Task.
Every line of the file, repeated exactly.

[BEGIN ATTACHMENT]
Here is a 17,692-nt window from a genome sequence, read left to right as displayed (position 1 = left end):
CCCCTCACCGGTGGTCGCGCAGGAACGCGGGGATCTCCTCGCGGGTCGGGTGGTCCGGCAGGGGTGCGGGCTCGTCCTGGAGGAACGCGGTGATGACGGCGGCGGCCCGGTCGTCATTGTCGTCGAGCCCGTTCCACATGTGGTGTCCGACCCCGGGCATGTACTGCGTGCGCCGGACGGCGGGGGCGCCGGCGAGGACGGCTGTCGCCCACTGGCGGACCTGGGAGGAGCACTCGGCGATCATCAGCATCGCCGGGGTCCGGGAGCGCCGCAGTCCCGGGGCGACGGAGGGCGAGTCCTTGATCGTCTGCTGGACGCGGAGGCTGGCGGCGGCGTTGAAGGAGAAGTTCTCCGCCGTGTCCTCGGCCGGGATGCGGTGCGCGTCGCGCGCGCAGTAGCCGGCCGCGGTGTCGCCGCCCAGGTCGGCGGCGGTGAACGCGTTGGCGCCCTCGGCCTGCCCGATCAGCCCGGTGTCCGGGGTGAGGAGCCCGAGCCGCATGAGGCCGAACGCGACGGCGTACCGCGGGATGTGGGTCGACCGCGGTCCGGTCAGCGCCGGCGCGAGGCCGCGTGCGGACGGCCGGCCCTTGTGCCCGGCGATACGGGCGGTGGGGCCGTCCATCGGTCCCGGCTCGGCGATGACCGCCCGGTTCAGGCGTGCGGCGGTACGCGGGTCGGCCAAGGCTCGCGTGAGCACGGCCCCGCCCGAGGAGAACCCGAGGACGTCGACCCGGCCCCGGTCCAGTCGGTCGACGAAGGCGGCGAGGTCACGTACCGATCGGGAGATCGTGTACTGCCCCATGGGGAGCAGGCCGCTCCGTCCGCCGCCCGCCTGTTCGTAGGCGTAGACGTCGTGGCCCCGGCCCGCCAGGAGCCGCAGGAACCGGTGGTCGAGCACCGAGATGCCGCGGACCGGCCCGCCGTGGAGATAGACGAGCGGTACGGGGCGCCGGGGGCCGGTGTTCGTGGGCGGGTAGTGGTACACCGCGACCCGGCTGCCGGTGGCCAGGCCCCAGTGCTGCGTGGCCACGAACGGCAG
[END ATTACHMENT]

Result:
Here is a 17,692-nt window from a genome sequence, read left to right as displayed (position 1 = left end):
CCCCTCACCGGTGGTCGCGCAGGAACGCGGGGATCTCCTCGCGGGTCGGGTGGTCCGGCAGGGGTGCGGGCTCGTCCTGGAGGAACGCGGTGATGACGGCGGCGGCCCGGTCGTCATTGTCGTCGAGCCCGTTCCACATGTGGTGTCCGACCCCGGGCATGTACTGCGTGCGCCGGACGGCGGGGGCGCCGGCGAGGACGGCTGTCGCCCACTGGCGGACCTGGGAGGAGCACTCGGCGATCATCAGCATCGCCGGGGTCCGGGAGCGCCGCAGTCCCGGGGCGACGGAGGGCGAGTCCTTGATCGTCTGCTGGACGCGGAGGCTGGCGGCGGCGTTGAAGGAGAAGTTCTCCGCCGTGTCCTCGGCCGGGATGCGGTGCGCGTCGCGCGCGCAGTAGCCGGCCGCGGTGTCGCCGCCCAGGTCGGCGGCGGTGAACGCGTTGGCGCCCTCGGCCTGCCCGATCAGCCCGGTGTCCGGGGTGAGGAGCCCGAGCCGCATGAGGCCGAACGCGACGGCGTACCGCGGGATGTGGGTCGACCGCGGTCCGGTCAGCGCCGGCGCGAGGCCGCGTGCGGACGGCCGGCCCTTGTGCCCGGCGATACGGGCGGTGGGGCCGTCCATCGGTCCCGGCTCGGCGATGACCGCCCGGTTCAGGCGTGCGGCGGTACGCGGGTCGGCCAAGGCTCGCGTGAGCACGGCCCCGCCCGAGGAGAACCCGAGGACGTCGACCCGGCCCCGGTCCAGTCGGTCGACGAAGGCGGCGAGGTCACGTACCGATCGGGAGATCGTGTACTGCCCCATGGGGAGCAGGCCGCTCCGTCCGCCGCCCGCCTGTTCGTAGGCGTAGACGTCGTGGCCCCGGCCCGCCAGGAGCCGCAGGAACCGGTGGTCGAGCACCGAGATGCCGCGGACCGGCCCGCCGTGGAGATAGACGAGCGGTACGGGGCGCCGGGGGCCGGTGTTCGTGGGCGGGTAGTGGTACACCGCGACCCGGCTGCCGGTGGCCAGGCCCCAGTGCTGCGTGGCCACGAACGGCAG